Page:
I bought the Pavilion when I started a computer science degree at uni, so excited for my first Real Laptop (had a Chromebook before that because it was cheap and a pretty color). It broke down on me three times that first year, and was hot and making screaming fan noises all the rest of the time. Gave up on it the next year, when my dad found a half-price Thinkpad that I've been using ever since. Only problem I've ever had with my Thinkpad was my own stupid fault. (I busted up the charging port somehow).

      8. old_n_grey

        Re: Honestly....

        "I know two people whose HP laptop did not last a year before it died. "

        First a confession, I had just joined EDS when HP bought them. So was an HP employee for a while then an HPE employee (functional consultant - implemented Oracle! I knew how to enjoy myself). So it made sense for me to get HP printers and ink as I received a very decent discount. Having retired, sorry that should be having taken advantage of the monotonously regular voluntary redundancy scheme, a few years ago I still have an HP inkjet and am one of that small band of happy users that have Instant Ink. If I don't make the most of the monthly subscription (often by printing loads of A4 photos) that's my own fault. Although as the years have gone by the family is definitely not printing as much as we used to. However, the reason for this reply is not to defend HP. Just to mention that this response is being typed on an HP Probook laptop that is at least a dozen years old. Other than the installation of an SSD, it is still going strong, and still useable because it's running Linux Mint.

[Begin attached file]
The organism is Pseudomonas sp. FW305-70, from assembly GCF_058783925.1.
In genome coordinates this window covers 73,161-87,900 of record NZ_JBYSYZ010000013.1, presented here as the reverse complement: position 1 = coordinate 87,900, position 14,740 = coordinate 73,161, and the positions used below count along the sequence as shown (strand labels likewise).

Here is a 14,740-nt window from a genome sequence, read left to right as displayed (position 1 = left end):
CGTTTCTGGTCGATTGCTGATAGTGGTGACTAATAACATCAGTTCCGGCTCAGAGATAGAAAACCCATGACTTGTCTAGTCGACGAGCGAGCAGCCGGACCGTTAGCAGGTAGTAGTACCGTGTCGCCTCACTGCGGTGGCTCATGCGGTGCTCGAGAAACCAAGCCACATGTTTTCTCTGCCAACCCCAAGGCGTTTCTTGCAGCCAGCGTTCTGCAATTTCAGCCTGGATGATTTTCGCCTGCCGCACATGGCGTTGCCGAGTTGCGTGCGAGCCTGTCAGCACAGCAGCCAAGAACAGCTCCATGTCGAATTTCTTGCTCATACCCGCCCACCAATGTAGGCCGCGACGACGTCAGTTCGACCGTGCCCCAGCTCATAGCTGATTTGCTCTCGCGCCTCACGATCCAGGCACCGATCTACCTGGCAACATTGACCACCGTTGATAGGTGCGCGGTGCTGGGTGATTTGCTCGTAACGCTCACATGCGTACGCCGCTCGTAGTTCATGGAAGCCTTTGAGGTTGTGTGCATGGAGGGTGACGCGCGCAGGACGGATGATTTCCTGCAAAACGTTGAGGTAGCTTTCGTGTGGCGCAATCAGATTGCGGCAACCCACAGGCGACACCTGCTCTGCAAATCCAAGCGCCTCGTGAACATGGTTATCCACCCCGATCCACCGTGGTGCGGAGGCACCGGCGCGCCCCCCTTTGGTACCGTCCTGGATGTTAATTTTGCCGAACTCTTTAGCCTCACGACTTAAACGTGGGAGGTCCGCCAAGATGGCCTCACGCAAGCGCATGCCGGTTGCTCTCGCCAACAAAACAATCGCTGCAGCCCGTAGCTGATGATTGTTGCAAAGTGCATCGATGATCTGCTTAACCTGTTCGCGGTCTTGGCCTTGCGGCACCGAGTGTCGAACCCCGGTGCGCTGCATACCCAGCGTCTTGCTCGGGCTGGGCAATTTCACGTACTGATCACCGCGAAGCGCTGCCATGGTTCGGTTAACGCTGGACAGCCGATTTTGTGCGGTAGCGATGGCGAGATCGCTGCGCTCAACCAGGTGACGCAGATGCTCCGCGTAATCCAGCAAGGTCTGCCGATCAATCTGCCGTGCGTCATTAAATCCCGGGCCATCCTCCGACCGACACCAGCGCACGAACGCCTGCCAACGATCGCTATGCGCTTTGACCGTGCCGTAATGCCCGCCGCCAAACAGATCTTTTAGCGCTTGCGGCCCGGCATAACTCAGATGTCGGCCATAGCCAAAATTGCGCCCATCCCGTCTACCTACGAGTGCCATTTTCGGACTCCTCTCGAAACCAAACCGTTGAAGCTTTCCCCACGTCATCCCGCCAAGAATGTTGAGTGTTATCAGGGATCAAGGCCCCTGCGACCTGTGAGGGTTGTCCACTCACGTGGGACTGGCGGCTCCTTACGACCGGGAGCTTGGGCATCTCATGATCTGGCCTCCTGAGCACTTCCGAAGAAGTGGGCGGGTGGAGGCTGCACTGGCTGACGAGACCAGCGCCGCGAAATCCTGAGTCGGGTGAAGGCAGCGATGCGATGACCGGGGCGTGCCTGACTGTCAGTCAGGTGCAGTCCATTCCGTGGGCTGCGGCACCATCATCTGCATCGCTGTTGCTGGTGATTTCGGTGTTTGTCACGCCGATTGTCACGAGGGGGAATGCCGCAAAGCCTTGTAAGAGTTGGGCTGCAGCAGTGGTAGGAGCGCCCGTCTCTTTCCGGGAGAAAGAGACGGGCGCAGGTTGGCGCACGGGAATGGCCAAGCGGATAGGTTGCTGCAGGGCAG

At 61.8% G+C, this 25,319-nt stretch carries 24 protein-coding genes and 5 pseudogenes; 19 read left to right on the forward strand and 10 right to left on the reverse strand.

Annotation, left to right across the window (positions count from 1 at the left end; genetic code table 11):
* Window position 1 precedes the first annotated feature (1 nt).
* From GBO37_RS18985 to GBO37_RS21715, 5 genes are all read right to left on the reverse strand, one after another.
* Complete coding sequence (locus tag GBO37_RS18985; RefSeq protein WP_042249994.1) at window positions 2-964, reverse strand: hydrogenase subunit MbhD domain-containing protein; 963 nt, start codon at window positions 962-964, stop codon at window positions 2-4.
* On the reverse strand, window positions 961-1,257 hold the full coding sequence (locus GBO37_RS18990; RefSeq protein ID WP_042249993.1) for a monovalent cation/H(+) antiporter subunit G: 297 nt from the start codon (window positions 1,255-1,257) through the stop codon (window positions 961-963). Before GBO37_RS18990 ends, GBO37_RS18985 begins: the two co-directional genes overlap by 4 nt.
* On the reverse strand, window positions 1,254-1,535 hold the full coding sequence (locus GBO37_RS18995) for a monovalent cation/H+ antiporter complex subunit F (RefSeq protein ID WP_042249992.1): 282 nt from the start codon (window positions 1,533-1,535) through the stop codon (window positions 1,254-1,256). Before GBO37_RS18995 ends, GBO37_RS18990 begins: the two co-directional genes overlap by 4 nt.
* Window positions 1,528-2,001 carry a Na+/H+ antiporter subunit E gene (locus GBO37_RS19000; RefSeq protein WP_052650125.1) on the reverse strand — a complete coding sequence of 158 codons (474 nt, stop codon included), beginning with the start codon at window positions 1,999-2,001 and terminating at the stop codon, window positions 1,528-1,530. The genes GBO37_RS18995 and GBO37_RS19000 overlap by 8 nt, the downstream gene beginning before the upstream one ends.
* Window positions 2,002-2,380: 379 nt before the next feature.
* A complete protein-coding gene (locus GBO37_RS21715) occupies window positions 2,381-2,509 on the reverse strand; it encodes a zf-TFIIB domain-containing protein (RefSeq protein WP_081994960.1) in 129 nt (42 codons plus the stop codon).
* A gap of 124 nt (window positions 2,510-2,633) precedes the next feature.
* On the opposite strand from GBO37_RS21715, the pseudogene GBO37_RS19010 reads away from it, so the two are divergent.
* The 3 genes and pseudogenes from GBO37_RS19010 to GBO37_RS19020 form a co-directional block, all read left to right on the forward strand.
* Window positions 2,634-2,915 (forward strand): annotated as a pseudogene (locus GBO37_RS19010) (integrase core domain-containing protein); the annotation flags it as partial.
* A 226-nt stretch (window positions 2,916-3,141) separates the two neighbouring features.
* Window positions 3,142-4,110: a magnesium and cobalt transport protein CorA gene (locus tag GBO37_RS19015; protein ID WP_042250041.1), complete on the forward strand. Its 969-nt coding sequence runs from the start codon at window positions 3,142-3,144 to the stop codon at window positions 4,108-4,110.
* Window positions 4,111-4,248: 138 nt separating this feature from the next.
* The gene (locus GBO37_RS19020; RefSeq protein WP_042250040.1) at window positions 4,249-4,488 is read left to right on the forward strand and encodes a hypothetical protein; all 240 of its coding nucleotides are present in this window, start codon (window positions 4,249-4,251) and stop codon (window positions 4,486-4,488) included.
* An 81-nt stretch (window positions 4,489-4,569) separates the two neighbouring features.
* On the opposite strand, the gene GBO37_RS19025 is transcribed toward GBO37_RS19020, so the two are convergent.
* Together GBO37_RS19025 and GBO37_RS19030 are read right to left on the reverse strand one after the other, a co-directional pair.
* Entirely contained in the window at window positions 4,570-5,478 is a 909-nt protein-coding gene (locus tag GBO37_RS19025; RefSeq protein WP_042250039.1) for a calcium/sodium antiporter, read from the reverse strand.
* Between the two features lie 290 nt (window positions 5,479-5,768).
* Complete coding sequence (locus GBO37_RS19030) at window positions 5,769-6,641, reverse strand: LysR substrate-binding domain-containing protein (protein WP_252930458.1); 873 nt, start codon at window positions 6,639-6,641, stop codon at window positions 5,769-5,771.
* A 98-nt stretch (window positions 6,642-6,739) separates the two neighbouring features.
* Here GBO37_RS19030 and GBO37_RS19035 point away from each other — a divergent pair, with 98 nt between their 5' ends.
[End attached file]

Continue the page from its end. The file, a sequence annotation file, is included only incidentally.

When the printer finally dies, I will probably buy a Canon with ink tanks. Not sure what I'll get when the laptop dies. Might just restrict myself to my desktop in the study.

    3. ilovesaabaeros

      Re: Honestly....

      I made the vow never to buy another HP product about 15 years ago. I was posted from the UK to the US with work for a few years and took an HP 6 colour photo inkjet with me. It printed great photos and the ink was not cripplingly expensive, so I quite liked it. Eventually I needed a new cartridge (yellow as I recall) and bought one from a store, same model number as the one I took out. Once fitted, it moaned that there was a region incompatibility.

      Region coding DVDs etc was a bad enough money grab but you could almost see through the lies and accept the release dates excuse for it, but region coded ink can only be for profit reasons. HP offered to change the region of my printer for me as a one-off gesture of good will, provided I paid to ship it to them and back. I shipped it straight to the bin and have never bought another HP product since. Or inkjet printer for that matter.